NEW YORK -- Stock prices swung in a wide arc yesterday, ending with a sizable drop on fading hopes of further interest-rate cuts. The Dow Jones industrial average, which posted solid gains earlier in the day, plunged after remarks on the economy by Alan Greenspan, chairman of the Federal Reserve Board.
The Dow ended the day at 3,224.96, down 47.18 points, or nearly 1.5 percent. But that was 74 points shy of the day's high, the
biggest one-day spread since a 120-point swing on Nov. 15, 1990, when the market unraveled during a period when futures and options were expiring.
The morning began in weakness as foreign investors sold and disappeared, but then prices moved up steadily through midday, until Mr. Greenspan, speaking before the Senate Banking Committee, gave the market a large dose of disappointment, traders said.
"Mr. Greenspan's comments around midday that the economy was already in the process of stabilizing and could show a reasonable improvement in the near term, created a very unfriendly bond market to provide the equity market with support," said Bernard Spilko, senior vice president of the New York branch of Bank Julius Baer.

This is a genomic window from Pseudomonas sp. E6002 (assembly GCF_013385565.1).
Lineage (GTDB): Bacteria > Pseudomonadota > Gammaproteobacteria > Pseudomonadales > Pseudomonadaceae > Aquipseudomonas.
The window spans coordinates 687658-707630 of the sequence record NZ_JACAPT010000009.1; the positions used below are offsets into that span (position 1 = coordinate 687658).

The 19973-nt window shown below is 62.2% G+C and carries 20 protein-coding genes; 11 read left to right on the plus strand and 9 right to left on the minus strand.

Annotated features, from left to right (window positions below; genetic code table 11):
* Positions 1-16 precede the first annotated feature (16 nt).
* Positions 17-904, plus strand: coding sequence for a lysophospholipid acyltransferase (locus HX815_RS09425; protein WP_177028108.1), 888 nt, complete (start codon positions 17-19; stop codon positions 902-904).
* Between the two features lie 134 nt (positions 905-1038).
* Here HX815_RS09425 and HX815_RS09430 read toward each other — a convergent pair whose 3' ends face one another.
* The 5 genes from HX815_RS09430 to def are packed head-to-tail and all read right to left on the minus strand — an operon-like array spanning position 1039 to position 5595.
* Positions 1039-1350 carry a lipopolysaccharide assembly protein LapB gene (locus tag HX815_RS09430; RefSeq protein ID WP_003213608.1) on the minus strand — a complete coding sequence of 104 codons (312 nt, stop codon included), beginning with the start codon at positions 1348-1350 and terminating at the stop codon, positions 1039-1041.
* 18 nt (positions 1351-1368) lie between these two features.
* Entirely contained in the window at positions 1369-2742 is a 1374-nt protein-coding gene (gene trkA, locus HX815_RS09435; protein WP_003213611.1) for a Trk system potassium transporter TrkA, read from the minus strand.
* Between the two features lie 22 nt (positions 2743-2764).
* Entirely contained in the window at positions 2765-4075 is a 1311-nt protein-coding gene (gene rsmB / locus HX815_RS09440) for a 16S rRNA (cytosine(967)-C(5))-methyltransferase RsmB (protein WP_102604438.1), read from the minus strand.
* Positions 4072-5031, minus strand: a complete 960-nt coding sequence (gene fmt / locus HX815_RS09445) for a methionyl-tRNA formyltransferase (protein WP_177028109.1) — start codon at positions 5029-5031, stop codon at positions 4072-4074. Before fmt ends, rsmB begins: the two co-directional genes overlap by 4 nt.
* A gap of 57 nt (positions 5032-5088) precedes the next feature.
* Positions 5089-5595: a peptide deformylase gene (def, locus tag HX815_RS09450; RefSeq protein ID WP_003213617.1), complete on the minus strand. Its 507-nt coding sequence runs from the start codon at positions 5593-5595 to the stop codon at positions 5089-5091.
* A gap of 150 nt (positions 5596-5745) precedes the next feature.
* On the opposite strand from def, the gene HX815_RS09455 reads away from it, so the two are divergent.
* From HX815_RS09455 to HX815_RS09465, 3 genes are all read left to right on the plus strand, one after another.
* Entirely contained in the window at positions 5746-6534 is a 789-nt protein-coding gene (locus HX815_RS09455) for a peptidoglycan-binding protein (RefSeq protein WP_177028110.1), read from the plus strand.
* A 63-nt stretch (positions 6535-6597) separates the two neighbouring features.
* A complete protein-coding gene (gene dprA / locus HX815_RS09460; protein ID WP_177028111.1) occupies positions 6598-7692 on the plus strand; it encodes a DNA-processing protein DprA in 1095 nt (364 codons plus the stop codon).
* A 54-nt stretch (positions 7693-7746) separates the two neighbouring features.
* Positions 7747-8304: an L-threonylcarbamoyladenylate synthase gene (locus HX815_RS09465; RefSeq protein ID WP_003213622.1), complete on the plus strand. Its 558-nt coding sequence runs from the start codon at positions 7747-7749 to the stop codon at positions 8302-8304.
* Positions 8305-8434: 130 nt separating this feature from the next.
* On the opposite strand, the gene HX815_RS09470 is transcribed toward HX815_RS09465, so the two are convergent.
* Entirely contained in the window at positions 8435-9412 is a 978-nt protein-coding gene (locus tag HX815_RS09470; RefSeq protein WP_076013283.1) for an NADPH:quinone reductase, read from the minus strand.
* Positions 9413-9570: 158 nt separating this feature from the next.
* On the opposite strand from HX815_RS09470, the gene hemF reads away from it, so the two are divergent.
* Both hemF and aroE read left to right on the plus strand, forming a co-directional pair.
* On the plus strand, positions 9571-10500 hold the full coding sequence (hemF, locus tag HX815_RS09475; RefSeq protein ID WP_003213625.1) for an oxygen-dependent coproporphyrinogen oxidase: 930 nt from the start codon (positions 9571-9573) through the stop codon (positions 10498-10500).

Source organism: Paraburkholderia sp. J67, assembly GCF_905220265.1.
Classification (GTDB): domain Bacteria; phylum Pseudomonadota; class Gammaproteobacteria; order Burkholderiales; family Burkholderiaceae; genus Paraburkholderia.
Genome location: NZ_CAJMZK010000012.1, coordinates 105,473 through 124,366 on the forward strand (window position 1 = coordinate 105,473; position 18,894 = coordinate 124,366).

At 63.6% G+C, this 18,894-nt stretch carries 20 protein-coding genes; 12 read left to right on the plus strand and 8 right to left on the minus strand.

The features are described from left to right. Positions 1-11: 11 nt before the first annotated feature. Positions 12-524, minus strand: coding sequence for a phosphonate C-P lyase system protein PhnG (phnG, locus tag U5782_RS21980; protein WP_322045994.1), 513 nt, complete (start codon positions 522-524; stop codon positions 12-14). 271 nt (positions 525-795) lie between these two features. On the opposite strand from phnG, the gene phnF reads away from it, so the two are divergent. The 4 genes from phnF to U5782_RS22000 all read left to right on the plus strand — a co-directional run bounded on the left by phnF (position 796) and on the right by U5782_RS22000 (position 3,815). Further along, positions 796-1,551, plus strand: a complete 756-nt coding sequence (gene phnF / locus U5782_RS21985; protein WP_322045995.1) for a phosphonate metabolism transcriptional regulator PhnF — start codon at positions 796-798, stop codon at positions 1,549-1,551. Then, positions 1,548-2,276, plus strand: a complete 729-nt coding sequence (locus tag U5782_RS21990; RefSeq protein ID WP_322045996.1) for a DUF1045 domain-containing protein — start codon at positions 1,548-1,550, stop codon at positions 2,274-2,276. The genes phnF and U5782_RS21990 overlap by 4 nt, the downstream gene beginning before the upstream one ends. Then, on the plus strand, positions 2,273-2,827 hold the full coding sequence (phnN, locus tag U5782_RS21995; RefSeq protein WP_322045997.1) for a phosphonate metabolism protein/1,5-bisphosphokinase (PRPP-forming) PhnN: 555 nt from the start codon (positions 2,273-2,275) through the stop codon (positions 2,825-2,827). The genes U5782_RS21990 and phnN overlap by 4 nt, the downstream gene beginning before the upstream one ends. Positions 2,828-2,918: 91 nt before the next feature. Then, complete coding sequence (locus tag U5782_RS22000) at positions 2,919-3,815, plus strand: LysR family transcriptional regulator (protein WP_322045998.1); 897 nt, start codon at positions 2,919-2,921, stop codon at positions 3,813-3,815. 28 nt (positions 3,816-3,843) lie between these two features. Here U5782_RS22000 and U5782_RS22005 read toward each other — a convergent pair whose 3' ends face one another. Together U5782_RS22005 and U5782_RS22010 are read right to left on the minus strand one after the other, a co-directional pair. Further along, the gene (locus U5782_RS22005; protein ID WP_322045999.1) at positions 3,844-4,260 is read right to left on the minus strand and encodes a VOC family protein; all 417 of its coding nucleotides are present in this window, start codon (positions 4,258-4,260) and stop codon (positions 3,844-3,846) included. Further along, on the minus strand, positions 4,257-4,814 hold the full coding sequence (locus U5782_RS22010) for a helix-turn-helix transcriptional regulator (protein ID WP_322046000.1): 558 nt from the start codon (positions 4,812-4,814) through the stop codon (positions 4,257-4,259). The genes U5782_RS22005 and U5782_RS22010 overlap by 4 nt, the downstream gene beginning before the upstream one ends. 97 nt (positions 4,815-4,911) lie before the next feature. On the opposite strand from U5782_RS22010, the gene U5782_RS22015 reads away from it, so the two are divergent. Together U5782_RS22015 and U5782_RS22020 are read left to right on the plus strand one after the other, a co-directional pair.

Mr. Greenspan said that while the economy showed no signs of revival, recent interest rate cuts should be sufficient, and that he was not inclined to relax credit again soon. Traders noted that he had said these things before, and they remarked it was more a disappointment than a surprise to hear them. After President Bush's State of the Union Message Tuesday night, many investors were expecting a shift by the Fed.
Volume on the New York Stock Exchange was heavy, at 249 million shares, up from 217.2 million Tuesday, with losing issues outpacing gainers by 1,054 to 653. The Big Board composite closed at 226.64, down 2.31.
The Standard & Poor's index of 500 stocks, another blue-chip indicator, fell to 410.34, down 4.62 points, while the American Stock Exchange index fell 3.07 points, to 409.64.
Most of the early gains in the Dow industrials came from Procter & Gamble, up 1 1/2 , to 104 1/8 ; Merck, down 5/8 , to 152 3/8 ; Philip Morris, down 1/2 , to 75 3/4 , and Allied-Signal, up 1, to 48 1/2 . Allied was helped by a Morgan Stanley recommendation.
With the expectation that military spending is about to be cut, Boeing fell 3, to 50 5/8 ; General Dynamics 5/8 , to 56 5/8 , General Electric 3/4 , to 77 3/4 , and Northrop 1/2 , to 25 1/2 .
Elsewhere in the market, Roadway Services, a company engaged in trucking and leasing rose 4, to 71 1/4 , as Dean Witter Reynolds repeated a "buy" rating, traders said. On Tuesday, the company reported a rise in its fourth-quarter earnings.